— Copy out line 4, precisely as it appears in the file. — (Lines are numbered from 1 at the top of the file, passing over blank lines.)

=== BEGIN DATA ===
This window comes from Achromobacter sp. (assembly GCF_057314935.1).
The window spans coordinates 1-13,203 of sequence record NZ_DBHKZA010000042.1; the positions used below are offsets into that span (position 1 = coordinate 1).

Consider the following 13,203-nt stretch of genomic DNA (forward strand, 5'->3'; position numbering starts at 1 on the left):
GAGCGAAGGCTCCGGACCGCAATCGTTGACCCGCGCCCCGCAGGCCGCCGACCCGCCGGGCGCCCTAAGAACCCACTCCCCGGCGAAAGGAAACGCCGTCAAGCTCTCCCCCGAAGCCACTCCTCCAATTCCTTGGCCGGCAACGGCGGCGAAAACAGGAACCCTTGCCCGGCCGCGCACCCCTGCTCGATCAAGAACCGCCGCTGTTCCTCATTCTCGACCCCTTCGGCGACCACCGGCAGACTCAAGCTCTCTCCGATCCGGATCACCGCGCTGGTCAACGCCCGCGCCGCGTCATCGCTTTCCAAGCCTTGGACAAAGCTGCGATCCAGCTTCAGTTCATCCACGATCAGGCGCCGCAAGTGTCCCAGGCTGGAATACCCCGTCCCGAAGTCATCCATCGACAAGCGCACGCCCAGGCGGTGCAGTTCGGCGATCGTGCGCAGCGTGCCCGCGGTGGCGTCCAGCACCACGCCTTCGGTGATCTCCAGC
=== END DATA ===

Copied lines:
GAGCGAAGGCTCCGGACCGCAATCGTTGACCCGCGCCCCGCAGGCCGCCGACCCGCCGGGCGCCCTAAGAACCCACTCCCCGGCGAAAGGAAACGCCGTCAAGCTCTCCCCCGAAGCCACTCCTCCAATTCCTTGGCCGGCAACGGCGGCGAAAACAGGAACCCTTGCCCGGCCGCGCACCCCTGCTCGATCAAGAACCGCCGCTGTTCCTCATTCTCGACCCCTTCGGCGACCACCGGCAGACTCAAGCTCTCTCCGATCCGGATCACCGCGCTGGTCAACGCCCGCGCCGCGTCATCGCTTTCCAAGCCTTGGACAAAGCTGCGATCCAGCTTCAGTTCATCCACGATCAGGCGCCGCAAGTGTCCCAGGCTGGAATACCCCGTCCCGAAGTCATCCATCGACAAGCGCACGCCCAGGCGGTGCAGTTCGGCGATCGTGCGCAGCGTGCCCGCGGTGGCGTCCAGCACCACGCCTTCGGTGATCTCCAGC